Back in 1959, Robert Hale published Bloch’s psychological thriller Psycho, which was quickly snapped up by Alfred Hitchcock and made into a film the following year.
What are our favourite book-to-film stories at Robert Hale?
Sarah, Marketing and Publicity Manager:
My favourite is Breakfast at Tiffany’s by Truman Capote (Penguin Classics). The first half of the film follows the book very closely, albeit set in a different decade, and much of the early dialogue is almost word-for-word, but of course the film was given an ending much better suited to Hollywood audiences than that in the book.
The film certainly deserves its spot among the classics, but it’s a shame that the book is often overlooked. Truman Capote’s writing is so captivating, and the story is the ideal anti-fairytale for twentieth-century American life. And who doesn’t identify just a little with Holly Golightly’s desire for self-reinvention?
Esther, Editorial Controller:
They always say the book is better than the film, and in this case it is true. Lionel Shriver’s We Need to Talk About Kevin (Serpent’s Tail) somehow seems far more shocking in print; Eva’s narrative in the form of letters to her estranged husband, post Kevin’s organised mass-shooting at his school, shows how she’s suffering as a consequence of his actions. The fact that she jumps back in time through her letters, chronicling Kevin’s sixteen year existence, suggests she’s been suffering the entire time. Straight from the letters, there are unknown truths, long-hidden secrets and twists.
The film itself, compared to the book, seemed quite tame. With books, we imagine how the action plays out but when it comes to the film, it’s often very different. While the adaptation stays relatively faithful to the book, the pace was slow, it had an eerie quietness to it and the most brutal scenes felt a bit anti-climactic. Lynne Ramsay (director) probably was right to censor most of it; after all, it is horrendous to talk about.
Gill, Managing Director:
I suppose like all avid readers, film adaptations of much loved books are often a disappointment. The adaptations of Jane Austen’s books are for the most part no exception, but one film in particular is very well done.
Persuasion (Vintage Classics) was produced for television in the first instance by the BBC and then put on general release. Although it differs from the book in subtle respects, the performance of Amanda Root as Anne Elliot has never been bettered, and she inhabits the character completely. I fell out with the casting of Ciaran Hinds as Wentworth but then, every Janeite has their own vision of what their heroes should look like, but he has, over time, also persuaded me of his claim to the role.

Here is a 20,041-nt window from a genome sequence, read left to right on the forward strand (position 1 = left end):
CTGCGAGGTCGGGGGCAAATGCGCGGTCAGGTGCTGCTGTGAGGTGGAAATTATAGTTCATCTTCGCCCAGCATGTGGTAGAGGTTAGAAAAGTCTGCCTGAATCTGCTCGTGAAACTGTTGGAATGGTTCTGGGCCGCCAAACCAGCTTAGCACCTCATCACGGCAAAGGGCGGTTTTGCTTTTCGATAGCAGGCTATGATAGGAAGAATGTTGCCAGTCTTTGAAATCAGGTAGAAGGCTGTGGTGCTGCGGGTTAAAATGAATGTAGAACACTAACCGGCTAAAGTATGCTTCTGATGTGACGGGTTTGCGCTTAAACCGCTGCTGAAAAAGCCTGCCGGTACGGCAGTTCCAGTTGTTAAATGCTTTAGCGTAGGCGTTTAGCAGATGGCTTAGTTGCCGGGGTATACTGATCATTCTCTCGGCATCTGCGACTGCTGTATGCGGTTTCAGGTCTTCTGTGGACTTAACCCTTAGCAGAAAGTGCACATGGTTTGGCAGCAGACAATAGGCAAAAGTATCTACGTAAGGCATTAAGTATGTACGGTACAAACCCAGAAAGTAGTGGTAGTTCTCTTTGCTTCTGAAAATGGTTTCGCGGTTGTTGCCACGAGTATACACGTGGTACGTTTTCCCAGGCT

The book is my favourite Austen and read every year or so in the original edition my aunt gave me as a girl. Pride and Prejudice had me hooked from the age of nine (again as a result of a gift from my prescient aunt) but Persuasion is the ‘adult’ Austen to which I turn when in need of comfort in both book and on film.
Hale’s series on Jane Austen continues her wonderful legacy. Adding to great contributions by Maggie Lane and Hazel Jones on ageing and travel in Austen’s books, Hale are publishing a new book by Stephen Mahoney in the autumn on wealth and poverty.
Isobel, Marketing and Publicity Assistant:
I think Fight Club (Vintage) is a good example of a
book-to-film success story. Both book and film hold their own, but also complement one another. While it’s a lot to do with great script and actors, I think the subject matter – of crazy insomniacs and manic addictions – helps out too. The story is a fragmented, schizophrenic narrative which moves all over the place and works really well in book or film setting.
On the other hand, one of my favourite books, Half of a Yellow Sun by (4th Estate), was recently adapted until a film. Even though the two leads – Chiwetel Ejiofor and Thandie Newton – are very good actors and the author has endorsed the project, I’ve resisted going to see it just in case it disappoints. I think there are some books for each person where its better to preserve the characters as you imagined them when reading the story.